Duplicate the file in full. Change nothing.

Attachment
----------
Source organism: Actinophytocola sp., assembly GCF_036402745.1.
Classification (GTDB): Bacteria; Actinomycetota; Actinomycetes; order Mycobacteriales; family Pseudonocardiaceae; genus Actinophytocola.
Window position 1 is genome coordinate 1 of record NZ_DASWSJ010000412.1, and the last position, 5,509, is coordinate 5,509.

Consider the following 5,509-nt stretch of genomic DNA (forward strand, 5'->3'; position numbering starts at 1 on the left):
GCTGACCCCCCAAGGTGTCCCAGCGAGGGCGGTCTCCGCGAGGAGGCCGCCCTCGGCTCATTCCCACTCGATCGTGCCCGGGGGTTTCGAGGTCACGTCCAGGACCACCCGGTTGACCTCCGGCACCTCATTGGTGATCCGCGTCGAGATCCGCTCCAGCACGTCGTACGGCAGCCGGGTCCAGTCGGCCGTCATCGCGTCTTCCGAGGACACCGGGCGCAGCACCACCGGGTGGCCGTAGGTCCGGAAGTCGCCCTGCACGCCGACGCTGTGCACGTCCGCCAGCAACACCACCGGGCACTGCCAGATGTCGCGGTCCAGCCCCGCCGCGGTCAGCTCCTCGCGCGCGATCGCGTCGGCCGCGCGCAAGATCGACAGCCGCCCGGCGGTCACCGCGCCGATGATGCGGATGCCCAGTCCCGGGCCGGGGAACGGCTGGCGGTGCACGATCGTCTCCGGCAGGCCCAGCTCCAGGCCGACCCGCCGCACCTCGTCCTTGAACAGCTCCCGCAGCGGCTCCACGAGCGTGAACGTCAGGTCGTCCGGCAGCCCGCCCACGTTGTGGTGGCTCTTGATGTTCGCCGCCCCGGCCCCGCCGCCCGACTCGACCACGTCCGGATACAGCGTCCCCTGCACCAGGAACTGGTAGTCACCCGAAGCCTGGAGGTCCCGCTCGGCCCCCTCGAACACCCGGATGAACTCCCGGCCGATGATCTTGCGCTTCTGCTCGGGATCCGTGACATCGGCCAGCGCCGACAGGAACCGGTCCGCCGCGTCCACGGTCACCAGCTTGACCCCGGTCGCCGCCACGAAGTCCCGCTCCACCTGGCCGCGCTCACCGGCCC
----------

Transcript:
Source organism: Actinophytocola sp., assembly GCF_036402745.1.
Classification (GTDB): Bacteria; Actinomycetota; Actinomycetes; order Mycobacteriales; family Pseudonocardiaceae; genus Actinophytocola.
Window position 1 is genome coordinate 1 of record NZ_DASWSJ010000412.1, and the last position, 5,509, is coordinate 5,509.

Consider the following 5,509-nt stretch of genomic DNA (forward strand, 5'->3'; position numbering starts at 1 on the left):
GCTGACCCCCCAAGGTGTCCCAGCGAGGGCGGTCTCCGCGAGGAGGCCGCCCTCGGCTCATTCCCACTCGATCGTGCCCGGGGGTTTCGAGGTCACGTCCAGGACCACCCGGTTGACCTCCGGCACCTCATTGGTGATCCGCGTCGAGATCCGCTCCAGCACGTCGTACGGCAGCCGGGTCCAGTCGGCCGTCATCGCGTCTTCCGAGGACACCGGGCGCAGCACCACCGGGTGGCCGTAGGTCCGGAAGTCGCCCTGCACGCCGACGCTGTGCACGTCCGCCAGCAACACCACCGGGCACTGCCAGATGTCGCGGTCCAGCCCCGCCGCGGTCAGCTCCTCGCGCGCGATCGCGTCGGCCGCGCGCAAGATCGACAGCCGCCCGGCGGTCACCGCGCCGATGATGCGGATGCCCAGTCCCGGGCCGGGGAACGGCTGGCGGTGCACGATCGTCTCCGGCAGGCCCAGCTCCAGGCCGACCCGCCGCACCTCGTCCTTGAACAGCTCCCGCAGCGGCTCCACGAGCGTGAACGTCAGGTCGTCCGGCAGCCCGCCCACGTTGTGGTGGCTCTTGATGTTCGCCGCCCCGGCCCCGCCGCCCGACTCGACCACGTCCGGATACAGCGTCCCCTGCACCAGGAACTGGTAGTCACCCGAAGCCTGGAGGTCCCGCTCGGCCCCCTCGAACACCCGGATGAACTCCCGGCCGATGATCTTGCGCTTCTGCTCGGGATCCGTGACATCGGCCAGCGCCGACAGGAACCGGTCCGCCGCGTCCACGGTCACCAGCTTGACCCCGGTCGCCGCCACGAAGTCCCGCTCCACCTGGCCGCGCTCACCGGCCC